To greet their king, the citizens decorated each part of his city with strands of pearls and flowers, draped cloth from its golden gateways, and flooded the air with the most wondrously fragrant incense. They washed the roads, squares, and lanes with water infused by sandalwood and agarwood, decorated them with flowers, whole fruits, shoots of grains, and lamps, and lined them with clean young betel trees and banana trees in fruit and flower. Strands of young mango leaves decorated everything.
The citizens greeted the king with limitless lamps shining auspiciously. More brilliant than the lamps were the shining young maidens with glistening jewelry who came forward to welcome him.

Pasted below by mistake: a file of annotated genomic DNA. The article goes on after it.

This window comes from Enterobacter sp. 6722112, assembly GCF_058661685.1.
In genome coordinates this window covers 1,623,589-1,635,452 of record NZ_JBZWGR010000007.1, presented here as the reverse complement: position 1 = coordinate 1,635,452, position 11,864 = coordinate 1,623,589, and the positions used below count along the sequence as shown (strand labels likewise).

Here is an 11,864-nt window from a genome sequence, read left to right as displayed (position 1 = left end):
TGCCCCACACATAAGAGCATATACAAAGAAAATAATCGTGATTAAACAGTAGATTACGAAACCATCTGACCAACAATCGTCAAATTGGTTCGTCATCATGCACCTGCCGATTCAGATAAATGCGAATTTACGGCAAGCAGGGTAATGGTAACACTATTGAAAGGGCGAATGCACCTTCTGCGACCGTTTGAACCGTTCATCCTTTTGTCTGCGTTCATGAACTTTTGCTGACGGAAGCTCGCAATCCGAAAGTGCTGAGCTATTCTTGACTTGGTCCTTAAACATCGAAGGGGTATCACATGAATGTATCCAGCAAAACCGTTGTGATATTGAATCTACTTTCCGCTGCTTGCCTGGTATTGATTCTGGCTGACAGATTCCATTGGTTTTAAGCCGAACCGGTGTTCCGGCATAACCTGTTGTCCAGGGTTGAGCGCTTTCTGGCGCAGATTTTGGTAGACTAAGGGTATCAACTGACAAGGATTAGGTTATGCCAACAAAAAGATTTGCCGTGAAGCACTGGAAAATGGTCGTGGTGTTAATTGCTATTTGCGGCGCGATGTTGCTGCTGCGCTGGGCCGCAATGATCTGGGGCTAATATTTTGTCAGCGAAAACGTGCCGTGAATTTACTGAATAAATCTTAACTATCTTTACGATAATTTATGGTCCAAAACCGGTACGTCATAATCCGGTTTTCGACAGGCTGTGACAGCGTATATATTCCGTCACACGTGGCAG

He entered his palace to the sound of priests singing the Veda while drums and conch shells boomed. He had no vanity, in spite of being the object of so much adoration and respect. Indeed he, the object of so much worship, turned to worship each one of his citizens, from the famous and important nobles down to the common workers. He gave each one what they needed or wanted. Fully satisfied, they all overflowed with good wishes towards their king.
Thus began his reign over the earth, marked by constant magnanimous welfare work, which made him history’s most famous ruler, greater than any other great person and elevating him to the transcendent position.